Easing of inflation
‘Retail inflation eases to 3-month low of 6.77 per cent’ (November 15). This must have brought some relief for the RBI and various other stakeholders as well. For sure, the government would be happy as easing of inflation is essential to give the economy a boost. However, the latest decline in prices may be largely attributed to favourable Brent crude prices. Any sudden reversal of this trend could push up prices once again.
No doubt intense research and development on the creation of artificial hearts must be going on in the advanced nations.
Any development on the artificial heart in India is to be welcomed as it would not only save millions of lives and help the survivors to lead more productive lives.
However we in India must first concentrate on saving those who suffer from more easily treatable diseases like TB, dengue and a host of fevers which claim thousands of lives every year.
Infant mortality rates are decreasing but there is much more that can be done on this front.
Acquiring IBC firms
Apropos ‘Layer of discomfort’ (November 15), SEBI should be applauded for mandating that none of the old promoters or their relatives can be offered shares under the new rule for acquiring IBC companies. But this is going to be difficult to implement.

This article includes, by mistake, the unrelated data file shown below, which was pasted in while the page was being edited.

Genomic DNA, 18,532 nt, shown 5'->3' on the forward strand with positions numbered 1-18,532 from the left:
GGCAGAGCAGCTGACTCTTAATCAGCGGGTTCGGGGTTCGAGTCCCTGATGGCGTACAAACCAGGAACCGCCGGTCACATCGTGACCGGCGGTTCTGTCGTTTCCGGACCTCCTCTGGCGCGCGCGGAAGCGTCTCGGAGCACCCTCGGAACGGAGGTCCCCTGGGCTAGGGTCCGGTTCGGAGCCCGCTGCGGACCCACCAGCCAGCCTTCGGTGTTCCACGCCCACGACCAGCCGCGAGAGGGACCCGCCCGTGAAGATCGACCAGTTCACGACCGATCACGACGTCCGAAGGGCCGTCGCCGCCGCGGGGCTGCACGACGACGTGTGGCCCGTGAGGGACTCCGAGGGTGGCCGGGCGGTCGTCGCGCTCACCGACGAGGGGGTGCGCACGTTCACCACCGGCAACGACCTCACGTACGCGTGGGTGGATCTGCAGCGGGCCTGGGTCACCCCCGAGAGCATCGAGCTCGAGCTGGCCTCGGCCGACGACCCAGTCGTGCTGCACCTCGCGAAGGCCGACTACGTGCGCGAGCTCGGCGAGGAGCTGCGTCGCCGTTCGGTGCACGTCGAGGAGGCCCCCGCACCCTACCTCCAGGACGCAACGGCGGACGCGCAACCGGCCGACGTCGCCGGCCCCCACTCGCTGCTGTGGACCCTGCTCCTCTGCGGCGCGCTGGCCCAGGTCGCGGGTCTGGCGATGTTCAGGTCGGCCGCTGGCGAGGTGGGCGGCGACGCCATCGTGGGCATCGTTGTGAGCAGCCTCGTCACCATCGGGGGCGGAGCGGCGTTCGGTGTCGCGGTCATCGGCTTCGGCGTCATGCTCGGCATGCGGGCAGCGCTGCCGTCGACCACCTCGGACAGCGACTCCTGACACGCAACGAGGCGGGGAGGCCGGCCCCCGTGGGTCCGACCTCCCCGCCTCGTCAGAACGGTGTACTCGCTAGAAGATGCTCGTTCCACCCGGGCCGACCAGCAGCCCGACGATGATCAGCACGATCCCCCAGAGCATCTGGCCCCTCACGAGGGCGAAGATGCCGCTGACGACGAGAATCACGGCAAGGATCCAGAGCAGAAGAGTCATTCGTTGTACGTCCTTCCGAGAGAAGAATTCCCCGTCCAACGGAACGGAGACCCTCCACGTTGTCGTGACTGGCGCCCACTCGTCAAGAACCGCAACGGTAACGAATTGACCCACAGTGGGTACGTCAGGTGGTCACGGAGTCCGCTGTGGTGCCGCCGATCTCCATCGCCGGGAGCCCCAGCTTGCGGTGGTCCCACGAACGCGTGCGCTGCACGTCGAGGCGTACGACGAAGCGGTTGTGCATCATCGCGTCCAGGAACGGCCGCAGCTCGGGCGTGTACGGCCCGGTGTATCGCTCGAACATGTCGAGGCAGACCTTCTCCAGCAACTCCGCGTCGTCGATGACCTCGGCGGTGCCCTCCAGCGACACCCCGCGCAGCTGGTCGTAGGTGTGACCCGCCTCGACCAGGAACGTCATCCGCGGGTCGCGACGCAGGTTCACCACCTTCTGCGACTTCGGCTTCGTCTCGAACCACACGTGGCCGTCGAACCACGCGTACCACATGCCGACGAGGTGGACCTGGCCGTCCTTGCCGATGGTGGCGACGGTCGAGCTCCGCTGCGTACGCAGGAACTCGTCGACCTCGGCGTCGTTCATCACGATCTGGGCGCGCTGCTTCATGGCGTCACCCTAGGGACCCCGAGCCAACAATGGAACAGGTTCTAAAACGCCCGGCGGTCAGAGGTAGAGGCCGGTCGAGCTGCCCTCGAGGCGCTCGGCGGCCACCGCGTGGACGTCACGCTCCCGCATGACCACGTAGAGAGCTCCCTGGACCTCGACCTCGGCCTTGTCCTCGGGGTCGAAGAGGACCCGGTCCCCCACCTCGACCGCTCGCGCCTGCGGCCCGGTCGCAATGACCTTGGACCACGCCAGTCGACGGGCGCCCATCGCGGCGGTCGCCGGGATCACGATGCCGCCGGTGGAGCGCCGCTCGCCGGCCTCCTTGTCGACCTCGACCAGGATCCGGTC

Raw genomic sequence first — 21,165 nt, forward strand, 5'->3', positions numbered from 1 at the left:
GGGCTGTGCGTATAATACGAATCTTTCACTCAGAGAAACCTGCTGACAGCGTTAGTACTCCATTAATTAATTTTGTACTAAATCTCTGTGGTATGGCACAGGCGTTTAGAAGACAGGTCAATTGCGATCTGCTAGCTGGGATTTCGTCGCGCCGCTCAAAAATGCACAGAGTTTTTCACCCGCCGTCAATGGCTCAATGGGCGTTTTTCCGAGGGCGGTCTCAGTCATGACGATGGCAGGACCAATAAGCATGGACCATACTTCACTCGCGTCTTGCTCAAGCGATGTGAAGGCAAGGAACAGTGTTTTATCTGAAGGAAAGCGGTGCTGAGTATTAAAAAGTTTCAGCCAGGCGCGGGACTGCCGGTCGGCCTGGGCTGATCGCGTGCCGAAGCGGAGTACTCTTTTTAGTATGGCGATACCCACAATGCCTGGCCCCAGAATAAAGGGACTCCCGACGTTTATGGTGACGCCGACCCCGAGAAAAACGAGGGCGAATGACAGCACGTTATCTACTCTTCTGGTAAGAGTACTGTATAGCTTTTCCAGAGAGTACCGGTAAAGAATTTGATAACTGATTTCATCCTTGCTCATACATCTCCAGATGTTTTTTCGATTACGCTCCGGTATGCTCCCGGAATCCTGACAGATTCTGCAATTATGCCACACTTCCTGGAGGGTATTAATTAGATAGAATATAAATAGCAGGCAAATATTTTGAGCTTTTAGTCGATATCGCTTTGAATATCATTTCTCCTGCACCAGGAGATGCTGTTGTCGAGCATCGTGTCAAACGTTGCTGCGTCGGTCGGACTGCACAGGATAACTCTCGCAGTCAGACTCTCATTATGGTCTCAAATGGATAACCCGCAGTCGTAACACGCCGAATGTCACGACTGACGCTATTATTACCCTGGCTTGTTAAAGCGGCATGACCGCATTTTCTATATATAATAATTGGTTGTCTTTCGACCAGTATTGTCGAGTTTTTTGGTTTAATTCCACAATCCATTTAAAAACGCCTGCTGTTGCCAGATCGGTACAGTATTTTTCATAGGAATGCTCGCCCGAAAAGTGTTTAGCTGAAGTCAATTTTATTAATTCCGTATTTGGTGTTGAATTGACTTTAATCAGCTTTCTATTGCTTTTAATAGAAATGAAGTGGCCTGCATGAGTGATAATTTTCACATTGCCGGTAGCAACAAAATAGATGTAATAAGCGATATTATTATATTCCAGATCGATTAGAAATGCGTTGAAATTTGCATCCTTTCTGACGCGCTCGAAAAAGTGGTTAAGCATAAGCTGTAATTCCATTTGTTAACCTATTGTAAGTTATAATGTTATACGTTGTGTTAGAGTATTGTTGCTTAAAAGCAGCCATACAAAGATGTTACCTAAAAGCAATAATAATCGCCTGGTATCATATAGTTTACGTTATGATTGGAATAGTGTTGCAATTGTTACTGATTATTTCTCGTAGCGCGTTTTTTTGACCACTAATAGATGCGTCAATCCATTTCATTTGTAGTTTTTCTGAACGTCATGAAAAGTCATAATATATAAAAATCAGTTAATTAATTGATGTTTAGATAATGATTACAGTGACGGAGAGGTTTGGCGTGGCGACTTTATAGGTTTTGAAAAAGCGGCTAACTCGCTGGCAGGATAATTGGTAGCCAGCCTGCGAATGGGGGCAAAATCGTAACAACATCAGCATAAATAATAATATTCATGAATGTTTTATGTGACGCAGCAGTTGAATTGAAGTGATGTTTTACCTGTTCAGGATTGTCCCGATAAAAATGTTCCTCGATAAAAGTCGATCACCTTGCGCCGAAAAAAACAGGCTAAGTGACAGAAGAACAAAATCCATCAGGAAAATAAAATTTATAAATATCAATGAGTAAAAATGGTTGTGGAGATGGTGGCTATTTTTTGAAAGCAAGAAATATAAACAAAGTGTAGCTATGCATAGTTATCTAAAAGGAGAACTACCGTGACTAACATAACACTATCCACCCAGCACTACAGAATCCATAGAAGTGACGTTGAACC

While retail investors have the right to be part of turnaround IBC cases, if they go after risky penny stocks and burn their fingers, SEBI cannot be held responsible.
This refers to ‘Modi may meet British PM on G20 sidelines’ (November 15). It’s comforting to see that despite domestic pressures, Modi 2.0 is ensuring that the machinery handling international relations is well-lubricated. Deft pragmatism can help India more than make up the growth loss suffered during the recent years owing to the pandemic and other adverse global developments.
The arrival of world leaders and their teams in Bali well ahead of the meeting is indicative of the recognition developing nations have started to get in the fast changing world scenario. More than anyone else, Modi is aware of this and therefore he can be seen acting quickly in the coming months.
Apropos ‘The local and global’ (November 15), though the world knows fully well that the growth model based on fossil fuels consumption is destructive, the vulnerable countries have no other option but to persist with the same model, simply because it is the only cost-effective path to follow. Gandhiji and Ela Bhatt were right about focusing on local community, but globalisation has completely changed the dynamics of development.
It is true that it would be foolish to follow the same faulty growth model pursued by the rich nations earlier. But to shift to a better model would entail huge investments and the developing nations simply do not have the capacity. Therefore, the rich nations have to respond positively to the demands of “loss and damage compensation”, so that the vulnerable nations can at least stop depending on fossil fuels now.